Grettir sprang up on to the floor, and caught the short-sword just as
the other raised it aloft, and laid the other hand on Grim betwixt the
shoulders, and cast him down with such a fall, that he was well-nigh
stunned; "Ah, such hast thou shown thyself," said he, "though thou
wouldest give me good hope of thee." Then he had a true story from
him, and thereafter slew him.

And now Grettir deemed he saw what it was to take in wood-folk, and
so the winter wore; and nothing Grettir thought to be of more trouble
than his dread of the dark.


Of Grettir and Thorir Redbeard.

Now Thorir of Garth heard where Grettir had set himself down, and was
fain to set afoot some plot whereby he might be slain. There was a
man called Thorir Redbeard; he was the biggest of men, and a great
man-slayer, and therefore was he made outlaw throughout the land.
Thorir of Garth sent word to him, and when they met he bade him go on
an errand of his, and slay Grettir the Strong. Redbeard said that was
no easy task, and that Grettir was a wise man and a wary.

Thorir bade him make up his mind to this; "A manly task it is for so
brisk a fellow as thou; but I shall bring thee out of thine outlawry,
and therewithal give thee money enough."

So by that counsel Redbeard abode, and Thorir told him how he should
go about the winning of Grettir. So thereafter he went round the
land by the east, for thus he deemed his faring would be the less
misdoubted; so he came to Ernewaterheath when Grettir had been there a
winter. But when he met Grettir, he prayed for winter dwelling at his

Grettir answered, "I cannot suffer you often to play the like play
with me that he did who came here last autumn, who bepraised me
cunningly, and when he had been here a little while lay in wait for my
life; now, therefore, I have no mind to run the risk any more of the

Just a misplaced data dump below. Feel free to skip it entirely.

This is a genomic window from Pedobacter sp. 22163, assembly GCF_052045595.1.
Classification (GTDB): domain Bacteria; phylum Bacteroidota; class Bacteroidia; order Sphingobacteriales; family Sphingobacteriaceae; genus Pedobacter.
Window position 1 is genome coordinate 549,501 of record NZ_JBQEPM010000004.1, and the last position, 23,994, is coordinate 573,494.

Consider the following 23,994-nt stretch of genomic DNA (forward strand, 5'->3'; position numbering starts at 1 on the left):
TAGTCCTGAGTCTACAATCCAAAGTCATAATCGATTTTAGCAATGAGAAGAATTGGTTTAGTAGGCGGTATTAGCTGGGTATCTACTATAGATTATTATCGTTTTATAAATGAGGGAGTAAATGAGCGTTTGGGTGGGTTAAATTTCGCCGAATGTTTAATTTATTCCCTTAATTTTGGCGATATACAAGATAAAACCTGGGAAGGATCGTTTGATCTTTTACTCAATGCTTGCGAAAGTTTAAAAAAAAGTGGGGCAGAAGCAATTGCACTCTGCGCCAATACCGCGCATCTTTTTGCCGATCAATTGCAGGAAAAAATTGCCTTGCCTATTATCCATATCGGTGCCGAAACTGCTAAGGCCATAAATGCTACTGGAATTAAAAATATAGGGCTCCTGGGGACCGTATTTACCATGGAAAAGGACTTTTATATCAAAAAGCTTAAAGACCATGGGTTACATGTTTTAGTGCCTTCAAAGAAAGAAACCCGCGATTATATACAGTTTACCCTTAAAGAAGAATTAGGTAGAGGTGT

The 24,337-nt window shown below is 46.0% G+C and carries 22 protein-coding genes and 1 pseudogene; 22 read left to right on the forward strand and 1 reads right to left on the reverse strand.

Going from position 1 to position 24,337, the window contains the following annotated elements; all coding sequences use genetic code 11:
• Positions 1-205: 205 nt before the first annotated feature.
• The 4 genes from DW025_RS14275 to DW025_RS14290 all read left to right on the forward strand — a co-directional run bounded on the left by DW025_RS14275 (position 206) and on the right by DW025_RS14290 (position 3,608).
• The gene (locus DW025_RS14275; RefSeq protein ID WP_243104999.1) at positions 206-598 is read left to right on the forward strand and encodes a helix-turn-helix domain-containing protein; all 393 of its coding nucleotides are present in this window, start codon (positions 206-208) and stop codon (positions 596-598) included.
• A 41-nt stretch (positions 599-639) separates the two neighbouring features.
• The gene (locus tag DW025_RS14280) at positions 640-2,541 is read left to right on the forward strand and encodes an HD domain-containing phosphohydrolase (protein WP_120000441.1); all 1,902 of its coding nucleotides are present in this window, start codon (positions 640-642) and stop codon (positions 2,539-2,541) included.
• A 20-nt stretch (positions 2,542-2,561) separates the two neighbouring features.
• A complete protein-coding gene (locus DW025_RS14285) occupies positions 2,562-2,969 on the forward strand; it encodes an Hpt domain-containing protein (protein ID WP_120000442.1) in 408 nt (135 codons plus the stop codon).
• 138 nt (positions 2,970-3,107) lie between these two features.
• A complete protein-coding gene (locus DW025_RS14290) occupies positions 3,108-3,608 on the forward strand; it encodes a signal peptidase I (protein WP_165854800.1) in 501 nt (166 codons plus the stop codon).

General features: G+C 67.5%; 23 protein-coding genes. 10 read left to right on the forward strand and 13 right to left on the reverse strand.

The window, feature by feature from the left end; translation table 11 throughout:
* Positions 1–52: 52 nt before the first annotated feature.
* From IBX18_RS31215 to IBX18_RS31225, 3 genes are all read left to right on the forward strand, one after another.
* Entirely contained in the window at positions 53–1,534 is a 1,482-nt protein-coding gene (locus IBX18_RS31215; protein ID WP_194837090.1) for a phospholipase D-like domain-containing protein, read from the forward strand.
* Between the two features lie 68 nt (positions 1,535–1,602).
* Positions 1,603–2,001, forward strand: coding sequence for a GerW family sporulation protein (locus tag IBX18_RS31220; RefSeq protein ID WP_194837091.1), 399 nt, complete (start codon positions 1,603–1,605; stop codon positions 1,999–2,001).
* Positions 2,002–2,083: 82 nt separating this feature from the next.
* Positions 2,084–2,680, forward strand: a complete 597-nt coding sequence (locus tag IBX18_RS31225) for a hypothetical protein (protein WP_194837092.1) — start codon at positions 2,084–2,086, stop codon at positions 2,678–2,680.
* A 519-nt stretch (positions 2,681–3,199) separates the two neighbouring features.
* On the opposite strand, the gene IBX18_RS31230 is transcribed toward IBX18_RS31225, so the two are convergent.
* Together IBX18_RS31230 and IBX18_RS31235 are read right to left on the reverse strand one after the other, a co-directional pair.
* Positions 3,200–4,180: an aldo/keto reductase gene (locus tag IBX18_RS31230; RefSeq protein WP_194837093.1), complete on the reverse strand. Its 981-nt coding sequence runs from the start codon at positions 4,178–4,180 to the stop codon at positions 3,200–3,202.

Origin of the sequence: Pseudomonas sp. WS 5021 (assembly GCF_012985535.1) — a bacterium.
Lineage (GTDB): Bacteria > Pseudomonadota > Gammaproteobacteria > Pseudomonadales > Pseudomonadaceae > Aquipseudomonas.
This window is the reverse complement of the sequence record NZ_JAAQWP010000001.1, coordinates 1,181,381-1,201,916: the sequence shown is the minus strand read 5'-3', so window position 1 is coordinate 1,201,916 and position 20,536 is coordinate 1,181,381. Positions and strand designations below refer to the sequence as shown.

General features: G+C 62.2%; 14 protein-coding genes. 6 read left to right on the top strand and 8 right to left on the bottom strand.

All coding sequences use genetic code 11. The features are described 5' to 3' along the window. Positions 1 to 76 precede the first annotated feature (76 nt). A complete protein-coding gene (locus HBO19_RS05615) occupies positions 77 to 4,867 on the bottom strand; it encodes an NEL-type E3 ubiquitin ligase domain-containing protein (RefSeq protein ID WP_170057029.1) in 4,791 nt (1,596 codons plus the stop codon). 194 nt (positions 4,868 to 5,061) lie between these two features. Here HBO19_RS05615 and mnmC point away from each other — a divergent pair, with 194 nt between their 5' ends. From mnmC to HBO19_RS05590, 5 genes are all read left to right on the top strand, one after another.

taking in of wood-folk."

Thorir answered, "My mind goes fully with thine in that thou deemest
ill of outlawed men: and thou wilt have heard tell of me as of a
man-slayer and a misdoer, but not as of a doer of such foul deeds as
to betray my master. Now, ill it is ill to be, for many deem
others to do after their own ways; nor should I have been minded to
come hither, if I might have had a choice of better things; withal I
deem we shall not easily be won while we stand together; thou mightest
risk trying at first how thou likest me, and let me go my ways whenso
thou markest ill faith in me."

Grettir answered, "Once more then will I risk it, even with thee; but
wot thou well, that if I misdoubt me of thee, that will be thy bane."

Thorir bade him do even so, and thereafter Grettir received him, and
found this, that he must have the strength of twain, what work soever
he took in hand: he was ready for anything that Grettir might set him
to, and Grettir need turn to nothing, nor had he found his life so
good since he had been outlawed, yet was he ever so wary of himself
that Thorir never got a chance against him.

Thorir Redbeard was with Grettir on the heath for two winters, and now
he began to loathe his life on the heath, and falls to thinking what
deed he shall do that Grettir will not see through; so one night
in spring a great storm arose while they were asleep; Grettir awoke